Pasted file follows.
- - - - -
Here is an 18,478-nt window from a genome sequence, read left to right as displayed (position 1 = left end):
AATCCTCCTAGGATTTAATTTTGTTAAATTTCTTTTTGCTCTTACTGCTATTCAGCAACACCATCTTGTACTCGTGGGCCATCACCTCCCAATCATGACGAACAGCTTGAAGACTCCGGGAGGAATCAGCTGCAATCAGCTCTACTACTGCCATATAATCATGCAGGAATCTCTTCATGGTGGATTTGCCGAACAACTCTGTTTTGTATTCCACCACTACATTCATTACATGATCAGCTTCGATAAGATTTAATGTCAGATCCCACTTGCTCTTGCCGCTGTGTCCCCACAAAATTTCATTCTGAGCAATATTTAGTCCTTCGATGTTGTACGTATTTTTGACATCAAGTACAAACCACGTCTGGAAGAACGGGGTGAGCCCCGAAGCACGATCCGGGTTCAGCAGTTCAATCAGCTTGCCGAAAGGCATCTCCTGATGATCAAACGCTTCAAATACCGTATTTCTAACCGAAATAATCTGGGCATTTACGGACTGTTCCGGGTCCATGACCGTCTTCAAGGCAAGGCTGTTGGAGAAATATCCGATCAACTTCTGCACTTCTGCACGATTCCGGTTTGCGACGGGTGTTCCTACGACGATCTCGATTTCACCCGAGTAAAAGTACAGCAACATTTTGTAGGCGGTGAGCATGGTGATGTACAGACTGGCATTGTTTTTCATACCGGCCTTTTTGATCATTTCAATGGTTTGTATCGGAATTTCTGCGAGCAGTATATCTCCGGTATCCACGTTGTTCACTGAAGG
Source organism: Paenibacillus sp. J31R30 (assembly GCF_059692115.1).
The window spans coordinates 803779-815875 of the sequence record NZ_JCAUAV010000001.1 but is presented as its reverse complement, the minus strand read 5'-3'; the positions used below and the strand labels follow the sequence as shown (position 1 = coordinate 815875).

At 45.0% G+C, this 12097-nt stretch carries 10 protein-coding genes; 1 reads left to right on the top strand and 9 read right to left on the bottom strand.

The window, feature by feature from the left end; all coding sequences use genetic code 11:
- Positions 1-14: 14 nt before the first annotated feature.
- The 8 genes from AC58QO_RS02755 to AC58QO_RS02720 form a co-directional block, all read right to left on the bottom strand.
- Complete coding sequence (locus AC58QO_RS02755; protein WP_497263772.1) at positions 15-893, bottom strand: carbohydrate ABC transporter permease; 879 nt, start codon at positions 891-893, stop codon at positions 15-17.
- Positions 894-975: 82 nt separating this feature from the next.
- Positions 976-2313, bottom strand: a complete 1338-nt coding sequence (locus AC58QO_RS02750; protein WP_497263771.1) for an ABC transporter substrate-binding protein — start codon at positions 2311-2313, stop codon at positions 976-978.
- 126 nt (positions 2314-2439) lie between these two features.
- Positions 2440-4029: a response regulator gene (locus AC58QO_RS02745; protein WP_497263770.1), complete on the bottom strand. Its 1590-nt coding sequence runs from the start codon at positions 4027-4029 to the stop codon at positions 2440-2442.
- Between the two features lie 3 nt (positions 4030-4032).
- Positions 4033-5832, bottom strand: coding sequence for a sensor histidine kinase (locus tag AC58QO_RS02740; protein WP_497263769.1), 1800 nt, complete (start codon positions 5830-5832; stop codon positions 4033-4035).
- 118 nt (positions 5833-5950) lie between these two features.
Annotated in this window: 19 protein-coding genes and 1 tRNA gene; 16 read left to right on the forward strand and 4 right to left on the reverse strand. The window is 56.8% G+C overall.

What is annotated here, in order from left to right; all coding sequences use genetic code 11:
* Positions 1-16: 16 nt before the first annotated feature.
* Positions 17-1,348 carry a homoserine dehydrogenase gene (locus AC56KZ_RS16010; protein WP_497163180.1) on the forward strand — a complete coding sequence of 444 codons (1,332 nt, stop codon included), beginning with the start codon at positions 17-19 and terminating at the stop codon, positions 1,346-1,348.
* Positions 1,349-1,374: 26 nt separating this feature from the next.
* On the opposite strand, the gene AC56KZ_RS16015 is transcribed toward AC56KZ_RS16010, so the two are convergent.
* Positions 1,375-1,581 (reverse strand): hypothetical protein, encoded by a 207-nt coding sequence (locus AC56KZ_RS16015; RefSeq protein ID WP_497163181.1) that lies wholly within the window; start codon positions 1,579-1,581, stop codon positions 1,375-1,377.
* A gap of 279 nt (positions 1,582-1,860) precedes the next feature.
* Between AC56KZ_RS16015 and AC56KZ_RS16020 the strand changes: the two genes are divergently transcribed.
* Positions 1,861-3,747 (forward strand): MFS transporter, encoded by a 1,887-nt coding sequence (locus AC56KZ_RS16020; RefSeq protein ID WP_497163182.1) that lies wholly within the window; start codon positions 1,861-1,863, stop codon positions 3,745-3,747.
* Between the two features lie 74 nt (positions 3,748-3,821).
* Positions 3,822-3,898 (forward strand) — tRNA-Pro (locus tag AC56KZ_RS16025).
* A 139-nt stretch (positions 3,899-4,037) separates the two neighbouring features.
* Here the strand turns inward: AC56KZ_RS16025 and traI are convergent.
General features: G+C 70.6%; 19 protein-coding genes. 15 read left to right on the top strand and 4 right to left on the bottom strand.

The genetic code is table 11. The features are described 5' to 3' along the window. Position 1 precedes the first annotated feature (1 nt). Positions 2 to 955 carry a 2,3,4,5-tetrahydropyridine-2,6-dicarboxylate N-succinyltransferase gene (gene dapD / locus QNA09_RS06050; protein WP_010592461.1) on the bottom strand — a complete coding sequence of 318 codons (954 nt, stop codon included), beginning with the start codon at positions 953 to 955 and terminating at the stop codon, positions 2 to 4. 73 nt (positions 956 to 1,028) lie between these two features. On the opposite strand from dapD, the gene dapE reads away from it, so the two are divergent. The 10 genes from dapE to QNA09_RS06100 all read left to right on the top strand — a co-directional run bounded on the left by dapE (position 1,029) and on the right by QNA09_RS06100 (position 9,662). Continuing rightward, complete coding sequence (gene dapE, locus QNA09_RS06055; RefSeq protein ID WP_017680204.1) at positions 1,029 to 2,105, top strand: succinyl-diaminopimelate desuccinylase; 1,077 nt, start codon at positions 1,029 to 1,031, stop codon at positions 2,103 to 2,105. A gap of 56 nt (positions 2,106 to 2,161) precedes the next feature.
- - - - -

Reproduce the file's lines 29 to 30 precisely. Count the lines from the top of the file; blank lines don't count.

* A 139-nt stretch (positions 3,899-4,037) separates the two neighbouring features.
* Here the strand turns inward: AC56KZ_RS16025 and traI are convergent.